Ask anybody with a minimum of knowledge about either the sport or the country, and they'll tell you that soccer in Brazil is like a religion. This truism becomes all the more true every four years, at the FIFA World Cup. But some of us also know that Brazil is a very religious country as well. So what happens when the nation's obsession with soccer meets its religious zeal?

Writing in Brazilian daily Correio Braziliense, journalists Augusto Fernandes and Pedro Grigori look across of the country at fans' assorted superstitions, as the national team — the Seleção — aim to avoid a humiliating defeat like the 7-1 loss to Germany in the semifinals four years ago, in the World Cup it was hosting. For instance, Marilza, a 67-year-old who describes herself as Brazil's "number one" fan, lights a candle before every game and prays to Our Lady of Aparecida (a title of the Blessed Virgin Mary).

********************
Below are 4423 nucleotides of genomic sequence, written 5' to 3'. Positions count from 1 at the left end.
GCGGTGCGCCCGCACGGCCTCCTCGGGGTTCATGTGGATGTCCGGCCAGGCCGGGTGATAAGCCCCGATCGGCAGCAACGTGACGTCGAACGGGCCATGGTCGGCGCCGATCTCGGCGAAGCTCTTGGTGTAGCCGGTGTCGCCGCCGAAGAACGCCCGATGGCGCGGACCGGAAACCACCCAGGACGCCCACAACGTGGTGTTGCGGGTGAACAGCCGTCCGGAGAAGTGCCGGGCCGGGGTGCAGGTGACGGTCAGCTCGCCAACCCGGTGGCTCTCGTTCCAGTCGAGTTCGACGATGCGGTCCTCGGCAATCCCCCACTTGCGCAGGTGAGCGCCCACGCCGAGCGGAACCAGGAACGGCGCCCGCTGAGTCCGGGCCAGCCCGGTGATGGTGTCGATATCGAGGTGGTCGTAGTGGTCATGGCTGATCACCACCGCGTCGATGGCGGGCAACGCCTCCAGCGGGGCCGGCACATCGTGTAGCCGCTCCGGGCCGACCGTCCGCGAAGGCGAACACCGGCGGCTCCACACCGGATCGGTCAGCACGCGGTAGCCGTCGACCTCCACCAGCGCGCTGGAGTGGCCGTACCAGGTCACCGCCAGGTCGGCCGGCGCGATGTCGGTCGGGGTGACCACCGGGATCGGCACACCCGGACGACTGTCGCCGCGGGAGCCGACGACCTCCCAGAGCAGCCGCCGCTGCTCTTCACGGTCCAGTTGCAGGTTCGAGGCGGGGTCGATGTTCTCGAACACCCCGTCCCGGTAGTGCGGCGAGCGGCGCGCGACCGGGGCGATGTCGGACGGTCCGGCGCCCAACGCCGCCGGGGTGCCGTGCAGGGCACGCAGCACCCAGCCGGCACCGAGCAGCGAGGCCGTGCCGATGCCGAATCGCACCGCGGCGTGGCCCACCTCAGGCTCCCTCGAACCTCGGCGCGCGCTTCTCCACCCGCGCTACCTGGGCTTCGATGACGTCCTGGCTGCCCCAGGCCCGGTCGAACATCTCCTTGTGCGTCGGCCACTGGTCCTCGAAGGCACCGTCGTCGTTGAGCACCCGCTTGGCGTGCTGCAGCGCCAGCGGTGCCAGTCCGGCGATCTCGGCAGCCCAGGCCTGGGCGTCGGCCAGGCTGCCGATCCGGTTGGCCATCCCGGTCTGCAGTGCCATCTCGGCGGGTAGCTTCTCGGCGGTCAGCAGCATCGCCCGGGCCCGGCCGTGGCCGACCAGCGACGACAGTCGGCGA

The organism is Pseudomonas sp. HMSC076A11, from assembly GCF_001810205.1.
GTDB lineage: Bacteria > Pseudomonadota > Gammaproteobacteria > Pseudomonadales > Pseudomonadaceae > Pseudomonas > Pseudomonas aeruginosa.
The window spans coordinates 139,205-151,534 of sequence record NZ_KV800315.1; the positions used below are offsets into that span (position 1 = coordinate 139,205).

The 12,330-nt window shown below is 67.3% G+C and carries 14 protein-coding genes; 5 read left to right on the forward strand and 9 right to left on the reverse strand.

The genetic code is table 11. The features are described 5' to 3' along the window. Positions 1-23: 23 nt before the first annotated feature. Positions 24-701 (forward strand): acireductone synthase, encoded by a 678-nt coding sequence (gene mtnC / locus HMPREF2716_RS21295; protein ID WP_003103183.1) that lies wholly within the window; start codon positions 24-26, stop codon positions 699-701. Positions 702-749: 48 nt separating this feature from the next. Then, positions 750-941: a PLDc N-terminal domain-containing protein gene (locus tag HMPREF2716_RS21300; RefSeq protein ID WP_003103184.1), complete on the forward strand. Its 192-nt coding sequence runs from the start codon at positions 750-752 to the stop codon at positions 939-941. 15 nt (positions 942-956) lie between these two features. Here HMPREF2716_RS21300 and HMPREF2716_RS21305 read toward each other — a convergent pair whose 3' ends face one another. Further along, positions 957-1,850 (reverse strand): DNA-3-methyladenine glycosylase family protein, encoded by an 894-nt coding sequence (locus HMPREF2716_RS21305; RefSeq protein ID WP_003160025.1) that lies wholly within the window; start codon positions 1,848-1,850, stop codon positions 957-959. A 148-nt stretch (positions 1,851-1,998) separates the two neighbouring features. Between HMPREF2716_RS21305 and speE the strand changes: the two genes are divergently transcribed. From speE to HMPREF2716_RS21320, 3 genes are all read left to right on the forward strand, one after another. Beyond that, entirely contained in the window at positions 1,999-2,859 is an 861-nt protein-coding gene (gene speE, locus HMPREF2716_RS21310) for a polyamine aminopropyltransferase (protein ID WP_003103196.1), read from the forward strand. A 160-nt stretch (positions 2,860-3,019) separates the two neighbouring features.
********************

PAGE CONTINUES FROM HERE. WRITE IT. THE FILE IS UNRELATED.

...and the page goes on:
Thankfully, God is Brazilian.

Her "World Cup Prayer," which she recites in her green-and-yellow-painted home filled with all the Brazilian fan props you can imagine — from pictures and shoes to coffee mugs and teddy bears — goes like this: "Save all saints and patrons. And God, Who is Brazilian. Look after us, fans. And inspire our strikers."

"I play together with the players," she told the reporters. "During the game against Costa Rica [which the Seleção won 2-0 thanks to two late goals], I stood up the whole game and got down on my knees for the final minutes. Fortunately, it worked. Thankfully, God is Brazilian."

Other, perhaps less devout, fans have opted for simpler lucky charms. Tairo Gomes, a 26-year-old law student who is also quoted in the Correio Braziliense piece says he always wears the same Brazil shirt when the team are playing. "It's the only one I have, and whenever I've used it, the Seleção hasn't lost a game yet," he said. "I'm sure it will continue to bring them luck for a long time."

But in Tairo's defense, the journalists explain that the last time he gave in to superstition was 16 years ago, when Brazil won its fifth, and last world title. "If it worked then, it will work now too. The sixth World Cup title is a reality."

Wish Brazil, Marilza and Tairo "boa sorte" ... unless that's bad luck?

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